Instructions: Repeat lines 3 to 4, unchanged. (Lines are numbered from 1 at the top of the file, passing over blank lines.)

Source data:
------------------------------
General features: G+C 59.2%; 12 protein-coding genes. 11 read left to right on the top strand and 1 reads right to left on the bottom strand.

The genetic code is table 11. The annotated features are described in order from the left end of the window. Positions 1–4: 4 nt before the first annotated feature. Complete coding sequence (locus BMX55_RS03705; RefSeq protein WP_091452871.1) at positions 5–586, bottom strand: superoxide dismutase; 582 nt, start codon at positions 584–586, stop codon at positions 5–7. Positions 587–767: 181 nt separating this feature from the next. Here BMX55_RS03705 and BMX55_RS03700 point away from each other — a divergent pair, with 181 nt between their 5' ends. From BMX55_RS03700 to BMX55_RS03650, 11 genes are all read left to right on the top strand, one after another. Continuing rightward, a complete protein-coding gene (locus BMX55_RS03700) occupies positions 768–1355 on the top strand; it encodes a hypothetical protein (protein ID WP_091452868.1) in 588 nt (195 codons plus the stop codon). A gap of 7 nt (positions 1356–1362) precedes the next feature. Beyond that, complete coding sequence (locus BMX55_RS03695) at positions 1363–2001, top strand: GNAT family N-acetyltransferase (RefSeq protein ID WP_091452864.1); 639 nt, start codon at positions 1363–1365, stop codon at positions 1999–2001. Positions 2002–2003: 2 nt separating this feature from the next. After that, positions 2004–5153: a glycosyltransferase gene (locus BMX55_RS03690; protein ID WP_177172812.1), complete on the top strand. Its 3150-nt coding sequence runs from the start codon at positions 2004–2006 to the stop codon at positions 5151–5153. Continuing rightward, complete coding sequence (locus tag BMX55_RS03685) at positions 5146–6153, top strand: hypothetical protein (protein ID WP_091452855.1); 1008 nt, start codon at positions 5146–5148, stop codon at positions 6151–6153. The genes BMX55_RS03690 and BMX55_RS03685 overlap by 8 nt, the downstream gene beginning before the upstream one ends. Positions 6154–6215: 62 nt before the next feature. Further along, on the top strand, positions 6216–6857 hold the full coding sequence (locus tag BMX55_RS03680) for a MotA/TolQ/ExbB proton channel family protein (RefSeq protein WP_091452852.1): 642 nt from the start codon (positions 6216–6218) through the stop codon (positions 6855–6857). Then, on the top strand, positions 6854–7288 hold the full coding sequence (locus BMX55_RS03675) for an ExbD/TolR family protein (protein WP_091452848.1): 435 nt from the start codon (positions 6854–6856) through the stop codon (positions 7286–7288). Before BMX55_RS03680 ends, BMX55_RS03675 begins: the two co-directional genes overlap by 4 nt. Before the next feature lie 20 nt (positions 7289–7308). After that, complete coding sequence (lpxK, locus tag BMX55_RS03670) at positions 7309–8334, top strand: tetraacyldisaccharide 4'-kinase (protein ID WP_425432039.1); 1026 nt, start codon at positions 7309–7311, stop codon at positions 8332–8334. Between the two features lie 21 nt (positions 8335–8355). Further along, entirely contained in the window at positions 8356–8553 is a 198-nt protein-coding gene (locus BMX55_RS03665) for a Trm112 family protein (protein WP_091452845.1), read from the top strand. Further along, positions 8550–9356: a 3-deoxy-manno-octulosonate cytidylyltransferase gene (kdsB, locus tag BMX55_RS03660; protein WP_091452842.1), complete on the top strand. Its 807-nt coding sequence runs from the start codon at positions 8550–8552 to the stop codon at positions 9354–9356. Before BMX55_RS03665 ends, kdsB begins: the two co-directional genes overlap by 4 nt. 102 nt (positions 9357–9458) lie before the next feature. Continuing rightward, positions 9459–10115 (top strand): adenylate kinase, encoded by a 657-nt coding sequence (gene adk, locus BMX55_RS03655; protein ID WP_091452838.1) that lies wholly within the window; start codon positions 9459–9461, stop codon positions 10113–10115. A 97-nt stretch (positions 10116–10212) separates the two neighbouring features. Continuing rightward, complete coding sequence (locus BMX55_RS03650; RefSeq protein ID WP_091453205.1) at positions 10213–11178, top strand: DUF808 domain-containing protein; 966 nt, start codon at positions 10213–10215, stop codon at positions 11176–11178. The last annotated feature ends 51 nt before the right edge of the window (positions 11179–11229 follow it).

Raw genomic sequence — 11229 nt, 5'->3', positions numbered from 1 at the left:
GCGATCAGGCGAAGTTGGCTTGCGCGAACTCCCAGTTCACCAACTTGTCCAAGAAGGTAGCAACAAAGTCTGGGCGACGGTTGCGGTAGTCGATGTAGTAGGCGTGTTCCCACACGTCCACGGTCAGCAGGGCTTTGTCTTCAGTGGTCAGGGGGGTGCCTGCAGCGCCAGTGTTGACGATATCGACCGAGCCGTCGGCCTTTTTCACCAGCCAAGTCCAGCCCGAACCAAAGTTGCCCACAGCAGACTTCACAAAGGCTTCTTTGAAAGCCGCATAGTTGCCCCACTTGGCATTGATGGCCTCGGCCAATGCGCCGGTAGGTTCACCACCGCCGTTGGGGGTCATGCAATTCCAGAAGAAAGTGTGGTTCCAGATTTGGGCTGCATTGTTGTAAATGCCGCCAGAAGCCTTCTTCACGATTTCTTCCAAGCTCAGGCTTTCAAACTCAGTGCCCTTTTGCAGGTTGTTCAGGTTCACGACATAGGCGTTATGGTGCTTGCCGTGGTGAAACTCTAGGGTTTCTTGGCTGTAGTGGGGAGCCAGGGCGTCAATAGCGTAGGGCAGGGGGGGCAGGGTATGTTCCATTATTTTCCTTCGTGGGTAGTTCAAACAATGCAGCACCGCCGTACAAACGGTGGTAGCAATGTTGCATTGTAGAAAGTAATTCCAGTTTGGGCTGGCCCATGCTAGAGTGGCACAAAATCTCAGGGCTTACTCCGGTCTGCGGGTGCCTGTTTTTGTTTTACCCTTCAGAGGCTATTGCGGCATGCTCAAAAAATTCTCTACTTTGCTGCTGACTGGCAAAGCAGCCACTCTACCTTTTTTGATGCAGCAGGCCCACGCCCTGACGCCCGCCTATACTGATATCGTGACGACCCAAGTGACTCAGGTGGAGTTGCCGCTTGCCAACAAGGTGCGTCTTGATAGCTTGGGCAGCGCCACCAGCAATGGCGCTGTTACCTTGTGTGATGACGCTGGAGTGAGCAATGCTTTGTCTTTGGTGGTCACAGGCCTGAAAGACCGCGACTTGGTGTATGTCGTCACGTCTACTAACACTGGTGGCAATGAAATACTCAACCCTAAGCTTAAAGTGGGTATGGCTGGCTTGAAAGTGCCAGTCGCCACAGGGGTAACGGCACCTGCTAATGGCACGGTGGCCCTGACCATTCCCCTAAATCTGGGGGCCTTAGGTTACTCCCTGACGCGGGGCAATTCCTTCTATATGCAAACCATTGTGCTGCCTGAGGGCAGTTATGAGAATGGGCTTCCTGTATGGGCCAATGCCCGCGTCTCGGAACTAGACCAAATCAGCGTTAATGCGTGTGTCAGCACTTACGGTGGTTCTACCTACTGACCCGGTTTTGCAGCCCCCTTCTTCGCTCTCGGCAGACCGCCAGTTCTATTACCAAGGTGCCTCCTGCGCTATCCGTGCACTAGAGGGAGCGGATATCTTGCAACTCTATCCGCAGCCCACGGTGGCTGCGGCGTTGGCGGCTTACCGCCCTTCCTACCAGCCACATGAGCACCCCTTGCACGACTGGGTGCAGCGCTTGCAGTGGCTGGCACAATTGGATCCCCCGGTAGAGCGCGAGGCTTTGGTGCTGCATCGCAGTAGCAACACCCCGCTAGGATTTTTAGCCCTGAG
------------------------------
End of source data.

Raw genomic sequence — 11229 nt, 5'->3', positions numbered from 1 at the left:
GCGATCAGGCGAAGTTGGCTTGCGCGAACTCCCAGTTCACCAACTTGTCCAAGAAGGTAGCAACAAAGTCTGGGCGACGGTTGCGGTAGTCGATGTAGTAGGCGTGTTCCCACACGTCCACGGTCAGCAGGGCTTTGTCTTCAGTGGTCAGGGGGGTGCCTGCAGCGCCAGTGTTGACGATATCGACCGAGCCGTCGGCCTTTTTCACCAGCCAAGTCCAGCCCGAACCAAAGTTGCCCACAGCAGACTTCACAAAGGCTTCTTTGAAAGCCGCATAGTTGCCCCACTTGGCATTGATGGCCTCGGCCAATGCGCCGGTAGGTTCACCACCGCCGTTGGGGGTCATGCAATTCCAGAAGAAAGTGTGGTTCCAGATTTGGGCTGCATTGTTGTAAATGCCGCCAGAAGCCTTCTTCACGATTTCTTCCAAGCTCAGGCTTTCAAACTCAGTGCCCTTTTGCAGGTTGTTCAGGTTCACGACATAGGCGTTATGGTGCTTGCCGTGGTGAAACTCTAGGGTTTCTTGGCTGTAGTGGGGAGCCAGGGCGTCAATAGCGTAGGGCAGGGGGGGCAGGGTATGTTCCATTATTTTCCTTCGTGGGTAGTTCAAACAATGCAGCACCGCCGTACAAACGGTGGTAGCAATGTTGCATTGTAGAAAGTAATTCCAGTTTGGGCTGGCCCATGCTAGAGTGGCACAAAATCTCAGGGCTTACTCCGGTCTGCGGGTGCCTGTTTTTGTTTTACCCTTCAGAGGCTATTGCGGCATGCTCAAAAAATTCTCTACTTTGCTGCTGACTGGCAAAGCAGCCACTCTACCTTTTTTGATGCAGCAGGCCCACGCCCTGACGCCCGCCTATACTGATATCGTGACGACCCAAGTGACTCAGGTGGAGTTGCCGCTTGCCAACAAGGTGCGTCTTGATAGCTTGGGCAGCGCCACCAGCAATGGCGCTGTTACCTTGTGTGATGACGCTGGAGTGAGCAATGCTTTGTCTTTGGTGGTCACAGGCCTGAAAGACCGCGACTTGGTGTATGTCGTCACGTCTACTAACACTGGTGGCAATGAAATACTCAACCCTAAGCTTAAAGTGGGTATGGCTGGCTTGAAAGTGCCAGTCGCCACAGGGGTAACGGCACCTGCTAATGGCACGGTGGCCCTGACCATTCCCCTAAATCTGGGGGCCTTAGGTTACTCCCTGACGCGGGGCAATTCCTTCTATATGCAAACCATTGTGCTGCCTGAGGGCAGTTATGAGAATGGGCTTCCTGTATGGGCCAATGCCCGCGTCTCGGAACTAGACCAAATCAGCGTTAATGCGTGTGTCAGCACTTACGGTGGTTCTACCTACTGACCCGGTTTTGCAGCCCCCTTCTTCGCTCTCGGCAGACCGCCAGTTCTATTACCAAGGTGCCTCCTGCGCTATCCGTGCACTAGAGGGAGCGGATATCTTGCAACTCTATCCGCAGCCCACGGTGGCTGCGGCGTTGGCGGCTTACCGCCCTTCCTACCAGCCACATGAGCACCCCTTGCACGACTGGGTGCAGCGCTTGCAGTGGCTGGCACAATTGGATCCCCCGGTAGAGCGCGAGGCTTTGGTGCTGCATCGCAGTAGCAACACCCCGCTAGGATTTTTAGCCCTGAG